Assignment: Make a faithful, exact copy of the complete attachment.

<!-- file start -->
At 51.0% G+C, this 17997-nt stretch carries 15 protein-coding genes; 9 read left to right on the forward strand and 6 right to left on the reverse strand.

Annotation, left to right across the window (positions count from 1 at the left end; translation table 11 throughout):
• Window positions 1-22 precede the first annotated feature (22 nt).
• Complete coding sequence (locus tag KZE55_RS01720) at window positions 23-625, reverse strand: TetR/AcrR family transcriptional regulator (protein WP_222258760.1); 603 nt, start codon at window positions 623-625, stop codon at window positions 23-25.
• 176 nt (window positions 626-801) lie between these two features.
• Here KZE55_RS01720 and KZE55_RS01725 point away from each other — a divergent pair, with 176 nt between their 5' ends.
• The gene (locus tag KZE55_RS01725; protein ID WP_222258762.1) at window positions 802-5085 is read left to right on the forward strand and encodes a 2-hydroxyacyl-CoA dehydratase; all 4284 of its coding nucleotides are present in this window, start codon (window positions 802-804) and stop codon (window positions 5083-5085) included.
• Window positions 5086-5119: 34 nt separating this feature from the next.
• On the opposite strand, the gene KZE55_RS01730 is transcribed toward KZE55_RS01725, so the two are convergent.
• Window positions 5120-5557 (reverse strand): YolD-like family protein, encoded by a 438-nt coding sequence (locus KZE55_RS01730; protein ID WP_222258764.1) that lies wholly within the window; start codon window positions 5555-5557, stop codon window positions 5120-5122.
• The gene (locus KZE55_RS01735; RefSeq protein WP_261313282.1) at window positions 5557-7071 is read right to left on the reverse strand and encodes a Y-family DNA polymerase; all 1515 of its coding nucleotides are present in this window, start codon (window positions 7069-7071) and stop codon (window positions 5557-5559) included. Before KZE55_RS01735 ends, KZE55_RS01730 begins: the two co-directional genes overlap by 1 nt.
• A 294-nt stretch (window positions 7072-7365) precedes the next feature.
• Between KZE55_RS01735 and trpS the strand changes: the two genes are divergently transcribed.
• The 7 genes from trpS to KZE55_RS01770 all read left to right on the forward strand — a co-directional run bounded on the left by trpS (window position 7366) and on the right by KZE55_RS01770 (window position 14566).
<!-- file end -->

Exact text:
At 51.0% G+C, this 17997-nt stretch carries 15 protein-coding genes; 9 read left to right on the forward strand and 6 right to left on the reverse strand.

Annotation, left to right across the window (positions count from 1 at the left end; translation table 11 throughout):
• Window positions 1-22 precede the first annotated feature (22 nt).
• Complete coding sequence (locus tag KZE55_RS01720) at window positions 23-625, reverse strand: TetR/AcrR family transcriptional regulator (protein WP_222258760.1); 603 nt, start codon at window positions 623-625, stop codon at window positions 23-25.
• 176 nt (window positions 626-801) lie between these two features.
• Here KZE55_RS01720 and KZE55_RS01725 point away from each other — a divergent pair, with 176 nt between their 5' ends.
• The gene (locus tag KZE55_RS01725; protein ID WP_222258762.1) at window positions 802-5085 is read left to right on the forward strand and encodes a 2-hydroxyacyl-CoA dehydratase; all 4284 of its coding nucleotides are present in this window, start codon (window positions 802-804) and stop codon (window positions 5083-5085) included.
• Window positions 5086-5119: 34 nt separating this feature from the next.
• On the opposite strand, the gene KZE55_RS01730 is transcribed toward KZE55_RS01725, so the two are convergent.
• Window positions 5120-5557 (reverse strand): YolD-like family protein, encoded by a 438-nt coding sequence (locus KZE55_RS01730; protein ID WP_222258764.1) that lies wholly within the window; start codon window positions 5555-5557, stop codon window positions 5120-5122.
• The gene (locus KZE55_RS01735; RefSeq protein WP_261313282.1) at window positions 5557-7071 is read right to left on the reverse strand and encodes a Y-family DNA polymerase; all 1515 of its coding nucleotides are present in this window, start codon (window positions 7069-7071) and stop codon (window positions 5557-5559) included. Before KZE55_RS01735 ends, KZE55_RS01730 begins: the two co-directional genes overlap by 1 nt.
• A 294-nt stretch (window positions 7072-7365) precedes the next feature.
• Between KZE55_RS01735 and trpS the strand changes: the two genes are divergently transcribed.
• The 7 genes from trpS to KZE55_RS01770 all read left to right on the forward strand — a co-directional run bounded on the left by trpS (window position 7366) and on the right by KZE55_RS01770 (window position 14566).